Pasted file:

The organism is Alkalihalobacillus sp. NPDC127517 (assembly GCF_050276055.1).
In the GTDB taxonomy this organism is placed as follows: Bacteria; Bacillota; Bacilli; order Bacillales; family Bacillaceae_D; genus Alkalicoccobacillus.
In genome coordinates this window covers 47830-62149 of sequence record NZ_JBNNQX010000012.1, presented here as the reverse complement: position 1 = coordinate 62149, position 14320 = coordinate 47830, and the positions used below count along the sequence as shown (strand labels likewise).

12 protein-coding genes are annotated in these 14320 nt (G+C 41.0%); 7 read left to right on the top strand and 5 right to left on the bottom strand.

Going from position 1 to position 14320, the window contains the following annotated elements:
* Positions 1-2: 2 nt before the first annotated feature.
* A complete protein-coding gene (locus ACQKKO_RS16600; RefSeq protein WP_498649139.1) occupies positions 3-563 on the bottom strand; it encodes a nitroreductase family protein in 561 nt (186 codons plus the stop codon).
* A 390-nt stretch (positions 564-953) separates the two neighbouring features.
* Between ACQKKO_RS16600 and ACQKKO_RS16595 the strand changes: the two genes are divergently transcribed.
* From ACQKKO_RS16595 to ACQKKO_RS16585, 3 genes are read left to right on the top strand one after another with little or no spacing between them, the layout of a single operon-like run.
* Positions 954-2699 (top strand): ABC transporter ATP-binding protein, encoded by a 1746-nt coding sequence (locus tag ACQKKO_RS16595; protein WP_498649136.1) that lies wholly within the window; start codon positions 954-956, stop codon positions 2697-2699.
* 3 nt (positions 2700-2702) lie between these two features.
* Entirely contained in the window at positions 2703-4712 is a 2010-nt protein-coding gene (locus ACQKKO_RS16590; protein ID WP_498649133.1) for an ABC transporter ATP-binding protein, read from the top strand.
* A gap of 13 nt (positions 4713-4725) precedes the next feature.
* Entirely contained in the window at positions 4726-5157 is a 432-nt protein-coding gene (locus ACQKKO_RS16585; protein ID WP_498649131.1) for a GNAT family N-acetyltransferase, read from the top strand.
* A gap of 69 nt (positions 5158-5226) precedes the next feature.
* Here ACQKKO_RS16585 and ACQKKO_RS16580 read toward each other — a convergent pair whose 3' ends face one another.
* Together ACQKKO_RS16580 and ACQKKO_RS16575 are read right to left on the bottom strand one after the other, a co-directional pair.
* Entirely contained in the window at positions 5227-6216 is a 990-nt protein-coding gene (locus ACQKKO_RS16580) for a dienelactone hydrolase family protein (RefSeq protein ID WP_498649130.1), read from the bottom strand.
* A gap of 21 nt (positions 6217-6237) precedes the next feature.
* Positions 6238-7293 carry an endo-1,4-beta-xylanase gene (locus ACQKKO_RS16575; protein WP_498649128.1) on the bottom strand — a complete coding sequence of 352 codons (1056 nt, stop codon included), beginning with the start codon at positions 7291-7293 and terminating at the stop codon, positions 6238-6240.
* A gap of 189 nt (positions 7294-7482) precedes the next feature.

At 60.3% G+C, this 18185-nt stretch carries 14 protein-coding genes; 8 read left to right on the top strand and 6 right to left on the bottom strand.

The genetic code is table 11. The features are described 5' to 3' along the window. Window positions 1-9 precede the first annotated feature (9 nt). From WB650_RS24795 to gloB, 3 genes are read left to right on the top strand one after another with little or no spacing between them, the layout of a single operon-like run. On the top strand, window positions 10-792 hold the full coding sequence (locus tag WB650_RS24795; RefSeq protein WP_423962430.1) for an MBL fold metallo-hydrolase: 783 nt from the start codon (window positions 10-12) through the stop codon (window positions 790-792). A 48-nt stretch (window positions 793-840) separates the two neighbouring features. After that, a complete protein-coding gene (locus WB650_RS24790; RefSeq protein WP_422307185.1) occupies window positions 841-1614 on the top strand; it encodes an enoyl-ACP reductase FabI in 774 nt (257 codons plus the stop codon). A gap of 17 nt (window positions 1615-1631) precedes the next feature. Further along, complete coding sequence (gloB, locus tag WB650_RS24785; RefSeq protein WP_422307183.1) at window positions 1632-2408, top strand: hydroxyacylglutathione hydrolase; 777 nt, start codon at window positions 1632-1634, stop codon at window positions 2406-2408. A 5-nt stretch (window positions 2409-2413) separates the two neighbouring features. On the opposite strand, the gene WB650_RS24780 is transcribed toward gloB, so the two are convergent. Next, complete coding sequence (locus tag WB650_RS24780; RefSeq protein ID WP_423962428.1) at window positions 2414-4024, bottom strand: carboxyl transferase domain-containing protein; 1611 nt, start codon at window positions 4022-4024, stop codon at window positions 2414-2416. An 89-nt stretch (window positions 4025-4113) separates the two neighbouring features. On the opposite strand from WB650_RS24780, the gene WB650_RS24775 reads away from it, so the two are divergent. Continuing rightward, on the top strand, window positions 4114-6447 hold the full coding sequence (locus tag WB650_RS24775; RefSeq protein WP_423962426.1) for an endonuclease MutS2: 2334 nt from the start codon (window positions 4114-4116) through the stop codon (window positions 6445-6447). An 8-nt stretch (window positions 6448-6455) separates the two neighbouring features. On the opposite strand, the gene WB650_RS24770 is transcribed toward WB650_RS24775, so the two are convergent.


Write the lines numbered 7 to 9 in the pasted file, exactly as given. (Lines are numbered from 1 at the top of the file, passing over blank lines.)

* A complete protein-coding gene (locus ACQKKO_RS16600; RefSeq protein WP_498649139.1) occupies positions 3-563 on the bottom strand; it encodes a nitroreductase family protein in 561 nt (186 codons plus the stop codon).
* A 390-nt stretch (positions 564-953) separates the two neighbouring features.
* Between ACQKKO_RS16600 and ACQKKO_RS16595 the strand changes: the two genes are divergently transcribed.